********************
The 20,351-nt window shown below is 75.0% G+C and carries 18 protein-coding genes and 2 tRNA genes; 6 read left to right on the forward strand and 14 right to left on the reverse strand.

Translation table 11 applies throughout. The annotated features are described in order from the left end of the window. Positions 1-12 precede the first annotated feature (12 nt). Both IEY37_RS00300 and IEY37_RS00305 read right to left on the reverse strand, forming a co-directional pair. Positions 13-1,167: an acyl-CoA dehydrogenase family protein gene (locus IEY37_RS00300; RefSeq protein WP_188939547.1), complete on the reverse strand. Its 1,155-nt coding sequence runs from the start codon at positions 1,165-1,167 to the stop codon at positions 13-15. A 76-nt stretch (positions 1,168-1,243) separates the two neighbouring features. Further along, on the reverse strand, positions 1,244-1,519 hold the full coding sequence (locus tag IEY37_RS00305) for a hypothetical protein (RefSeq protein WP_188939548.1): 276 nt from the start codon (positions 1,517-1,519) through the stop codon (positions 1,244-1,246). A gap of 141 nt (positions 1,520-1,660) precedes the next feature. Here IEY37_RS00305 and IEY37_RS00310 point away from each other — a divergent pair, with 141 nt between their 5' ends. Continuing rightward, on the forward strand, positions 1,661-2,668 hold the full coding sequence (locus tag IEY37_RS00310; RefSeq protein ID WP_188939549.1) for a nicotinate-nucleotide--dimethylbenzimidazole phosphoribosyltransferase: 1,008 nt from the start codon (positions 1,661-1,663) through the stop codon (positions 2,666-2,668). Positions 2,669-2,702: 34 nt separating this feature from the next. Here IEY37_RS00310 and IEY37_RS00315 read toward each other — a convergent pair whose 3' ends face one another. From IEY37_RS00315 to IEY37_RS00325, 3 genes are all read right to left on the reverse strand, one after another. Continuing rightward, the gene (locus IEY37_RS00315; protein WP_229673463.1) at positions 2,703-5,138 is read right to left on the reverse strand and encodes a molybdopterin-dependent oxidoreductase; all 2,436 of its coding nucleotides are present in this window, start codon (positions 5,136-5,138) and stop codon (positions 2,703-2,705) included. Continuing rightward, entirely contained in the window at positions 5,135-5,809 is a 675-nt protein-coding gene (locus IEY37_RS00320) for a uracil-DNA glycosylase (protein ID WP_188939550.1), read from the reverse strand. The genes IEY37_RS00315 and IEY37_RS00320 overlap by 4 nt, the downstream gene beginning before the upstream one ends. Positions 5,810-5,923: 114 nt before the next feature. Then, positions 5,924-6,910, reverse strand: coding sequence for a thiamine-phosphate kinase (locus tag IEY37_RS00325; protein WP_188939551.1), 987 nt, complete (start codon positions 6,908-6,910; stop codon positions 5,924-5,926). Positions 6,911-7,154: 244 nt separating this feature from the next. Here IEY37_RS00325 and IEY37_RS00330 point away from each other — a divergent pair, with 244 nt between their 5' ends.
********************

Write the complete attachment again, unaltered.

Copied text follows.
The 20,351-nt window shown below is 75.0% G+C and carries 18 protein-coding genes and 2 tRNA genes; 6 read left to right on the forward strand and 14 right to left on the reverse strand.

Translation table 11 applies throughout. The annotated features are described in order from the left end of the window. Positions 1-12 precede the first annotated feature (12 nt). Both IEY37_RS00300 and IEY37_RS00305 read right to left on the reverse strand, forming a co-directional pair. Positions 13-1,167: an acyl-CoA dehydrogenase family protein gene (locus IEY37_RS00300; RefSeq protein WP_188939547.1), complete on the reverse strand. Its 1,155-nt coding sequence runs from the start codon at positions 1,165-1,167 to the stop codon at positions 13-15. A 76-nt stretch (positions 1,168-1,243) separates the two neighbouring features. Further along, on the reverse strand, positions 1,244-1,519 hold the full coding sequence (locus tag IEY37_RS00305) for a hypothetical protein (RefSeq protein WP_188939548.1): 276 nt from the start codon (positions 1,517-1,519) through the stop codon (positions 1,244-1,246). A gap of 141 nt (positions 1,520-1,660) precedes the next feature. Here IEY37_RS00305 and IEY37_RS00310 point away from each other — a divergent pair, with 141 nt between their 5' ends. Continuing rightward, on the forward strand, positions 1,661-2,668 hold the full coding sequence (locus tag IEY37_RS00310; RefSeq protein ID WP_188939549.1) for a nicotinate-nucleotide--dimethylbenzimidazole phosphoribosyltransferase: 1,008 nt from the start codon (positions 1,661-1,663) through the stop codon (positions 2,666-2,668). Positions 2,669-2,702: 34 nt separating this feature from the next. Here IEY37_RS00310 and IEY37_RS00315 read toward each other — a convergent pair whose 3' ends face one another. From IEY37_RS00315 to IEY37_RS00325, 3 genes are all read right to left on the reverse strand, one after another. Continuing rightward, the gene (locus IEY37_RS00315; protein WP_229673463.1) at positions 2,703-5,138 is read right to left on the reverse strand and encodes a molybdopterin-dependent oxidoreductase; all 2,436 of its coding nucleotides are present in this window, start codon (positions 5,136-5,138) and stop codon (positions 2,703-2,705) included. Continuing rightward, entirely contained in the window at positions 5,135-5,809 is a 675-nt protein-coding gene (locus IEY37_RS00320) for a uracil-DNA glycosylase (protein ID WP_188939550.1), read from the reverse strand. The genes IEY37_RS00315 and IEY37_RS00320 overlap by 4 nt, the downstream gene beginning before the upstream one ends. Positions 5,810-5,923: 114 nt before the next feature. Then, positions 5,924-6,910, reverse strand: coding sequence for a thiamine-phosphate kinase (locus tag IEY37_RS00325; protein WP_188939551.1), 987 nt, complete (start codon positions 6,908-6,910; stop codon positions 5,924-5,926). Positions 6,911-7,154: 244 nt separating this feature from the next. Here IEY37_RS00325 and IEY37_RS00330 point away from each other — a divergent pair, with 244 nt between their 5' ends.